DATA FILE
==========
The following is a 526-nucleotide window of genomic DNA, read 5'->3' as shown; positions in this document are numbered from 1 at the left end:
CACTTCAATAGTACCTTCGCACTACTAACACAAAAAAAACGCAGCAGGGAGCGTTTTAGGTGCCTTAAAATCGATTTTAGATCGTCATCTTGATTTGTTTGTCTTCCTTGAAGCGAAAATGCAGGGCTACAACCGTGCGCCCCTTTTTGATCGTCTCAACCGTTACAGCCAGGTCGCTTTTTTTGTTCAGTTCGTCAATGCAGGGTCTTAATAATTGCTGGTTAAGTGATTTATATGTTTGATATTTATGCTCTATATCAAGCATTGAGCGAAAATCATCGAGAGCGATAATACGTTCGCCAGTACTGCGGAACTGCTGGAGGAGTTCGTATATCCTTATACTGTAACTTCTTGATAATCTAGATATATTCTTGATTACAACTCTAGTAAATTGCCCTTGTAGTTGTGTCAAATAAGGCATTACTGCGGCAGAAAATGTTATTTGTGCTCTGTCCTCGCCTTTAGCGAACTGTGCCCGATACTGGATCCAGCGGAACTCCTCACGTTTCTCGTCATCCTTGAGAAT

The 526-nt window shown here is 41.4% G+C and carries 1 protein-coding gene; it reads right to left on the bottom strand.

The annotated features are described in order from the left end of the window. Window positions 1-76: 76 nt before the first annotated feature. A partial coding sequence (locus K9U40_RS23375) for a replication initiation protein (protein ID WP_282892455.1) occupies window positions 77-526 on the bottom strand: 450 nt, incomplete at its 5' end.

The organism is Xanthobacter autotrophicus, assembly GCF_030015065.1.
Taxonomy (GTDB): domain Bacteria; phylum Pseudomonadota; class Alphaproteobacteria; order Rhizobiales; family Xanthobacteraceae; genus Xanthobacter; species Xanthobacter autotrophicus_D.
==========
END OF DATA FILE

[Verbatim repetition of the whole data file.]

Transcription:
The following is a 526-nucleotide window of genomic DNA, read 5'->3' as shown; positions in this document are numbered from 1 at the left end:
CACTTCAATAGTACCTTCGCACTACTAACACAAAAAAAACGCAGCAGGGAGCGTTTTAGGTGCCTTAAAATCGATTTTAGATCGTCATCTTGATTTGTTTGTCTTCCTTGAAGCGAAAATGCAGGGCTACAACCGTGCGCCCCTTTTTGATCGTCTCAACCGTTACAGCCAGGTCGCTTTTTTTGTTCAGTTCGTCAATGCAGGGTCTTAATAATTGCTGGTTAAGTGATTTATATGTTTGATATTTATGCTCTATATCAAGCATTGAGCGAAAATCATCGAGAGCGATAATACGTTCGCCAGTACTGCGGAACTGCTGGAGGAGTTCGTATATCCTTATACTGTAACTTCTTGATAATCTAGATATATTCTTGATTACAACTCTAGTAAATTGCCCTTGTAGTTGTGTCAAATAAGGCATTACTGCGGCAGAAAATGTTATTTGTGCTCTGTCCTCGCCTTTAGCGAACTGTGCCCGATACTGGATCCAGCGGAACTCCTCACGTTTCTCGTCATCCTTGAGAAT

The 526-nt window shown here is 41.4% G+C and carries 1 protein-coding gene; it reads right to left on the bottom strand.

The annotated features are described in order from the left end of the window. Window positions 1-76: 76 nt before the first annotated feature. A partial coding sequence (locus K9U40_RS23375) for a replication initiation protein (protein ID WP_282892455.1) occupies window positions 77-526 on the bottom strand: 450 nt, incomplete at its 5' end.

The organism is Xanthobacter autotrophicus, assembly GCF_030015065.1.
Taxonomy (GTDB): domain Bacteria; phylum Pseudomonadota; class Alphaproteobacteria; order Rhizobiales; family Xanthobacteraceae; genus Xanthobacter; species Xanthobacter autotrophicus_D.